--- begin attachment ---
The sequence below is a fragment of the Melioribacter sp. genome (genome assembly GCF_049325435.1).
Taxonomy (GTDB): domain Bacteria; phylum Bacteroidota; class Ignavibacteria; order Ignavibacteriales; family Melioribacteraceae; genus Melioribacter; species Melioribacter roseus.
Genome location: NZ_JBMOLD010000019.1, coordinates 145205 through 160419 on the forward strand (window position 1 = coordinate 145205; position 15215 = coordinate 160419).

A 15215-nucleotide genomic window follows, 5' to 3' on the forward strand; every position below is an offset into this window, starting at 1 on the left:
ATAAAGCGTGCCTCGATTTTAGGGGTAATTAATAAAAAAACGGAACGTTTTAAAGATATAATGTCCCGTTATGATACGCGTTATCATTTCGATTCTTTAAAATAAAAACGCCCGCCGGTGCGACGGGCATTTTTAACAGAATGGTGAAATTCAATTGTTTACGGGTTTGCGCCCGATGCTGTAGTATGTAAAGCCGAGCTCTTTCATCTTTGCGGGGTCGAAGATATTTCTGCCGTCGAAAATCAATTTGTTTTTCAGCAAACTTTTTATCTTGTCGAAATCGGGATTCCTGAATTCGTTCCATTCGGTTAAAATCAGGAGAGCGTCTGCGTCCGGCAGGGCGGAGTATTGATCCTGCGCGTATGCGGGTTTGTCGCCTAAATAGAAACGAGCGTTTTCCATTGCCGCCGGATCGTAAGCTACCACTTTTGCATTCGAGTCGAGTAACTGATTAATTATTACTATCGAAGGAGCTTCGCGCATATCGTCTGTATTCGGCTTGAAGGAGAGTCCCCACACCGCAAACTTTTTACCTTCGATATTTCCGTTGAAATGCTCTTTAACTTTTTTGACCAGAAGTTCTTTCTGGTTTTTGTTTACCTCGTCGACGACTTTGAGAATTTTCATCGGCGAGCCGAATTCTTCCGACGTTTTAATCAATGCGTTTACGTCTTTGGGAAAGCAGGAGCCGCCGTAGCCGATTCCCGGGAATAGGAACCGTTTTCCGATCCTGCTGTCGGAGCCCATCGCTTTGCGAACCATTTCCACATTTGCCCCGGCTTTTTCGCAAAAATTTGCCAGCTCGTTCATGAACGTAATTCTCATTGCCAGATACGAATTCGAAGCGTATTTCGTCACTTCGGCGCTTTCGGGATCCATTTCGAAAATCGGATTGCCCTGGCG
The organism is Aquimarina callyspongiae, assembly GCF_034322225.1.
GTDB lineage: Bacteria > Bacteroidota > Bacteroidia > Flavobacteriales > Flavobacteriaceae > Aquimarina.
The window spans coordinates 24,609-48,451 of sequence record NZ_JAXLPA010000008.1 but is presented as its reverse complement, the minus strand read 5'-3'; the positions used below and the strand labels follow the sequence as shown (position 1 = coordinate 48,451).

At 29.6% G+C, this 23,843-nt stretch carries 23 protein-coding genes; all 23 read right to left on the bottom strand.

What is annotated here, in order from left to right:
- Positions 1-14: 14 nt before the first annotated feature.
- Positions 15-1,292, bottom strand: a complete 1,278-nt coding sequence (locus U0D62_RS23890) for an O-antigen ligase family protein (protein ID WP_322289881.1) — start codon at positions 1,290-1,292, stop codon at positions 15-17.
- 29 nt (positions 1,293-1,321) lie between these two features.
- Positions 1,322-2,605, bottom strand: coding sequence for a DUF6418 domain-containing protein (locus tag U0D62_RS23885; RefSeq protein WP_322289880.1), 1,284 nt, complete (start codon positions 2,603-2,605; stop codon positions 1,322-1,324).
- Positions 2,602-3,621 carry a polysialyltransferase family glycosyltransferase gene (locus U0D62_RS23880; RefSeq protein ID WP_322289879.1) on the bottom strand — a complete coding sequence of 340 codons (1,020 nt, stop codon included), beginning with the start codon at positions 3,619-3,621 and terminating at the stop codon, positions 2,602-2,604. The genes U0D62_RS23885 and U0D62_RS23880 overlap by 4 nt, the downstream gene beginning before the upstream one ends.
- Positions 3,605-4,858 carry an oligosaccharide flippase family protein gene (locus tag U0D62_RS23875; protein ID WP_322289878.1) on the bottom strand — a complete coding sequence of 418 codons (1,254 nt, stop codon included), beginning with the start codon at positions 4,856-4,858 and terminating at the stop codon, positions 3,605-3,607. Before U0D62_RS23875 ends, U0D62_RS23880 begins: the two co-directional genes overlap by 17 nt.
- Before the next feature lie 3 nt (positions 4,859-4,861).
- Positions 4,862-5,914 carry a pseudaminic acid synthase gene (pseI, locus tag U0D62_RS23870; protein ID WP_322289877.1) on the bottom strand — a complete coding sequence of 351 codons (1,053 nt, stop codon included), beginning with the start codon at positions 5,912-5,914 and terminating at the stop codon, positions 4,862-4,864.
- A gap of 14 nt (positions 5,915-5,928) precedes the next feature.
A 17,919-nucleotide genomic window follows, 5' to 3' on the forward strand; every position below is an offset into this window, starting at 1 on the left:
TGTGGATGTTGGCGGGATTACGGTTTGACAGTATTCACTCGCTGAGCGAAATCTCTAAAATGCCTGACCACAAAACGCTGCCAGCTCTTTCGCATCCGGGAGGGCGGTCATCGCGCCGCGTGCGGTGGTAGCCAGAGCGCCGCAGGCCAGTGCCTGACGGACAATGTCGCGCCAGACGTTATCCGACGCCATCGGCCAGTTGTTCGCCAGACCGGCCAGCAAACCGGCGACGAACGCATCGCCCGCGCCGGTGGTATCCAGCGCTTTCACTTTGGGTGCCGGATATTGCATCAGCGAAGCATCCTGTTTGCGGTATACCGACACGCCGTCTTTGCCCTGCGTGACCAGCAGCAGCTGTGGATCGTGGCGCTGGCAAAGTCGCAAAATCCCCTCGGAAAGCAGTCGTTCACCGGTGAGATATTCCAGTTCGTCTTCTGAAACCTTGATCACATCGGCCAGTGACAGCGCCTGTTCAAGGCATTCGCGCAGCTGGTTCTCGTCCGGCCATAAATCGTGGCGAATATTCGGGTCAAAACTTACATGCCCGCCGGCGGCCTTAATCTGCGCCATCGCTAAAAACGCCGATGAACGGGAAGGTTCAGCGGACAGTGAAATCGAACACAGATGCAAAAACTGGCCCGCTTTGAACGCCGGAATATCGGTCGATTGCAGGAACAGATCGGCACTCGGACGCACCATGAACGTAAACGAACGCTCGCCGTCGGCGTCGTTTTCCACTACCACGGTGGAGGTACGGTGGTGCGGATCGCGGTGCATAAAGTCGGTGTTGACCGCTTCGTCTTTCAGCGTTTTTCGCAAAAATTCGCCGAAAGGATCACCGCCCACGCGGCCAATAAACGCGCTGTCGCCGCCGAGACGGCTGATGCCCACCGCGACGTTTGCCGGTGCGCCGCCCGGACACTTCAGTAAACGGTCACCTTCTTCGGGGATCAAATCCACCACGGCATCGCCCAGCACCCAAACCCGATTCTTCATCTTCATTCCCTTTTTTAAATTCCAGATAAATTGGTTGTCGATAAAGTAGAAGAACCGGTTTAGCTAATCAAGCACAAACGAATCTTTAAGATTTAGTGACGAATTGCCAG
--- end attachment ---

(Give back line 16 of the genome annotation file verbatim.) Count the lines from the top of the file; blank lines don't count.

- Positions 3,605-4,858 carry an oligosaccharide flippase family protein gene (locus tag U0D62_RS23875; protein ID WP_322289878.1) on the bottom strand — a complete coding sequence of 418 codons (1,254 nt, stop codon included), beginning with the start codon at positions 4,856-4,858 and terminating at the stop codon, positions 3,605-3,607. Before U0D62_RS23875 ends, U0D62_RS23880 begins: the two co-directional genes overlap by 17 nt.